Similar to how tretinoin and azelaic acid speeds up the skin renewal process, so too does a chemical peel. By removing the top layers of skin, the darkened spots will fade over time. Repeated chemical peels will gradually remove the layers affected by hyperpigmentation, thus eliminating the problem areas.

You can give yourself this treatment at home with peeling agents such as glycolic or salicylic acid. The process can be repeated safely about every three weeks. However, these formulas have low strengths, which means they won’t peel up as many layers of skin. If you’re looking for a deeper peel, you’ll need to visit a dermatologist for a procedure that penetrates down to the dermis. At-home peels can only get to the epidermis, or first layer of skin, while clinical peels can reach the dermis, or middle layer.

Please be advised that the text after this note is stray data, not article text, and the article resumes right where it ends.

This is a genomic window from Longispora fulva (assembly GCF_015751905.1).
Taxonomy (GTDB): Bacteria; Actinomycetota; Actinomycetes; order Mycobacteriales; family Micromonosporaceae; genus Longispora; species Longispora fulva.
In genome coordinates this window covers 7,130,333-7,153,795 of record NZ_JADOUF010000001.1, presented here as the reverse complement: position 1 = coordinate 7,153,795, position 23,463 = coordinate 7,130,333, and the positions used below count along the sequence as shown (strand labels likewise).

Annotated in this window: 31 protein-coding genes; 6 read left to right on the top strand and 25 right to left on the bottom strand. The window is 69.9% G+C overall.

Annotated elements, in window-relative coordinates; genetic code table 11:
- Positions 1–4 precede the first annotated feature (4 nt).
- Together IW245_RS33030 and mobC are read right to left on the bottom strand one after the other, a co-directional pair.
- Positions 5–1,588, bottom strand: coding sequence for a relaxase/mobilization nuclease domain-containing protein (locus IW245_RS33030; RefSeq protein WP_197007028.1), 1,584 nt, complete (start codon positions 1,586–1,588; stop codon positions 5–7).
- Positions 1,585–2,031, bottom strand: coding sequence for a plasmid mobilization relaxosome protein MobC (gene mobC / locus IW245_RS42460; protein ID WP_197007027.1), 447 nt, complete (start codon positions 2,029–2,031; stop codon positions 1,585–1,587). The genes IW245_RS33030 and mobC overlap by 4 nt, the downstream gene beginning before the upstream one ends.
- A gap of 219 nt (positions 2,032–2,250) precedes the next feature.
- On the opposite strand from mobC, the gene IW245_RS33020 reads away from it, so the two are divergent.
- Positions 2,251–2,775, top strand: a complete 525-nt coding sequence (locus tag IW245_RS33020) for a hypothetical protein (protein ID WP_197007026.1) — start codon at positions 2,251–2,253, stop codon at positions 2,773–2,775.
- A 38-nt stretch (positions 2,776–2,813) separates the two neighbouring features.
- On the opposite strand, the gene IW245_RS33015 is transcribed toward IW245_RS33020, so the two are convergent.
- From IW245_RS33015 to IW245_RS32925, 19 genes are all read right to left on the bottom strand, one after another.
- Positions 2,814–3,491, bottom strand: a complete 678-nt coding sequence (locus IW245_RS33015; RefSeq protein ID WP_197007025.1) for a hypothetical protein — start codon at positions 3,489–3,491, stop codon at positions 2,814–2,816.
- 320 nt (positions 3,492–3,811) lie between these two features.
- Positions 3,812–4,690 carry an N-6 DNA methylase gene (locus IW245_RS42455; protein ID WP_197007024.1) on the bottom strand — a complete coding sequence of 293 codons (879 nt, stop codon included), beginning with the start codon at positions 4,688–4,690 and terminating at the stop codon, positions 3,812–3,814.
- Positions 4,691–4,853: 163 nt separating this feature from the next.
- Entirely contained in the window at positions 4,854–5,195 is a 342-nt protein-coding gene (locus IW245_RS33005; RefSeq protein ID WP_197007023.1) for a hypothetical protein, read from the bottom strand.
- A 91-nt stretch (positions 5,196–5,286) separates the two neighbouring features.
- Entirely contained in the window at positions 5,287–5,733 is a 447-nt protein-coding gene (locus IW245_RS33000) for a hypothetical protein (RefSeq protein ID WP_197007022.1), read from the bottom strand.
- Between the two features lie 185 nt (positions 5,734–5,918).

Additionally, chemical peels won’t solve the underlying problem behind hyperpigmentation. These can only remove the darkened spots, but it won’t stop them from coming back over time. More permanent treatments, like medication or laser therapy, are required for lasting solutions.

Laser Therapy

Using lasers to treat skin conditions has become more popular over the years, with more research proving its lasting benefits. There are several kinds of laser therapies for melasma, including PicoSure, fractional, and Q-Switch treatments.

Each laser therapy type works differently to target the source of hyperpigmentation. PicoSure uses energy from laser light, rather than heat, to break apart the patches of darkened skin cells. This allows the body to better rid itself of these hyperpigmented cells through the cell renewal process. The Q-Switch laser uses the same process as the PicoSure, aside from being a heat laser. Fractional lasers, on the other hand, make tiny holes in the skin to induce the healing process, which removes these dark spots.

Most laser treatments take at least three months to produce their full results, and could take a few sessions. What kind works best for you will be determined by your skin type and the severity of your condition.

What Can You Do to Prevent Melasma?